Times have changed in the treatment of patients with atrial fibrillation (AF).
First some background: The first of the four pillars of AF care is stroke prevention. The only proven means to protect patients with AF from stroke is use of drugs that block clotting factors–or anticoagulants.
Some people call these drugs blood thinners. I don’t. That’s because they don’t thin the blood. They inhibit proteins in the blood that form clots; viscosity of the blood is not affected. Blockade of clotting factors works because static blood in the fibrillating (non-contractile) atria increases the probability of clots, which can break off, travel north and cause stroke.
A study just published in the Journal of the American College of Cardiology reported changing patterns in the use of clot-blocking drugs. It was a registry study in which doctors across the world entered patients with AF into a data bank. Then researchers tallied up the number of patients who took the drugs and which type of drugs were used.
The major finding of the study is something I see happening in my practice: the choice of clot-blocking drugs is moving strongly away from warfarin (Coumadin) and towards the new oral anticoagulant drugs (NOAC), such as dabigatran (Pradaxa), rivaroxaban (Xarelto) and apixaban (Eliquis).
In the registry study, prescriptions for NOAC drugs outnumbered warfarin–48% to 32%.
Since this comes up so often, I will offer three reasons for this trend.
First is that the NOAC drugs are easy to use. The NOAC effect on clotting is immediate. With warfarin, the effect on clotting is delayed. And the convenience continues past the initiation phase. NOAC drugs don’t require frequent testing; they don’t require attention to dietary patterns and they have fewer interactions with other drugs.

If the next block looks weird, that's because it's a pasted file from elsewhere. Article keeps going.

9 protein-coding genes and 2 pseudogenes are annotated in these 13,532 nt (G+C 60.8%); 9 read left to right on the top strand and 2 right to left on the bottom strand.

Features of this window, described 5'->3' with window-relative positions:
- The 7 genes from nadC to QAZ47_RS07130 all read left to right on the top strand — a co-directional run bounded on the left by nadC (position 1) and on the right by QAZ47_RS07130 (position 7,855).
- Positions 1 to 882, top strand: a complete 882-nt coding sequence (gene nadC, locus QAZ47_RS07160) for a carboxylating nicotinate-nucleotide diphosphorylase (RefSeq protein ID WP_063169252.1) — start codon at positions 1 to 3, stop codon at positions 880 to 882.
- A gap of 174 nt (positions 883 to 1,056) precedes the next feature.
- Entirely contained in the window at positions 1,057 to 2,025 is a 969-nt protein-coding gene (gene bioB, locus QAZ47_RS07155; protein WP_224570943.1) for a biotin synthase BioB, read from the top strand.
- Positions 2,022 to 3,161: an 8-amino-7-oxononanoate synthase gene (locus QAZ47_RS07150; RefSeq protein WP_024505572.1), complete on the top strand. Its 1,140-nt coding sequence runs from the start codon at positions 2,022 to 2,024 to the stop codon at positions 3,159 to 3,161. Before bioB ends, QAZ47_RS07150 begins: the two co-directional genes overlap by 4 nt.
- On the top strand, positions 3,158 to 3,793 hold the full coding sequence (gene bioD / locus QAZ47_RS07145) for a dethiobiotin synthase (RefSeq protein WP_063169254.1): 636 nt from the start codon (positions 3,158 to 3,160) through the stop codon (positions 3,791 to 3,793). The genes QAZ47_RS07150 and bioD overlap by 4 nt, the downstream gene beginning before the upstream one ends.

I see convenience as important because less time spent being a patient is more time spent enjoying normal life. Convenience also means patients are more apt to take the drugs. Studies show adherence to NOACs is greater than warfarin.
The second reason for increased use of NOAC drugs is that they provide reliable effects. This is important–and the issue comes up all the time in questions from patients: “Doc, how do you know how thin my blood is? With warfarin, you measure the effect but with these new drugs, you don’t?”
The answer is that NOAC drugs have predictable metabolism. That means when I take 20 mg of rivaroxaban it produces the same blood levels of the drug that it would in you. This is not the case with warfarin. Warfarin is broken down by liver enzymes that vary in strength from person to person. My dose of warfarin might be 1 mg daily and yours might be 10 mg daily. Most drugs are like NOACs. Oral antibiotics, for instance, are dosed by standard milligrams. So are ulcer drugs and even aspirin.
The third reason NOAC drugs are taking off is that we aren’t seeing a lot of problems. This brings up another FAQ: “Doc, what are the side effects of NOAC drugs?”
My answer here is almost none. Patients tolerate the drugs well. Dabigatran can cause a bit of reflux and stomach burning–but this side effect simply requires changing to another agent.
Notice I did not list bleeding as a side effect. Bleeding is part of the stroke-prevention equation; it’s almost an effect rather than a side effect.
When you take a clot-blocking drug, you are making a gamble. You take the drug because numerous studies show that they reduce the probability of a future stroke. That’s good. But the drugs also increase the odds of having a bleed. That’s bad. Note this all about probability.
Doctors like this trade in most cases because strokes are worse than bleeds. I tell patients that strokes can cause permanent disability–or said another way, strokes can steal part of what makes us human. Things like thinking, speech, movement, swallowing, etc. Bleeds, on the other hand, are scary and dangerous, but most patients leave the hospital with their human functions intact.
The problem is that doctors don’t ever see patients for strokes prevented. These patients don’t come to the emergency room or our office and say–“look, I didn’t have a stroke.”
We only see the bad outcomes. You also may know someone who had a bleeding outcome with a clot-blocking drug.
It’s important to recognize this as availability bias. A bad case of bleeding can trick our brains into ignoring the actual statistics.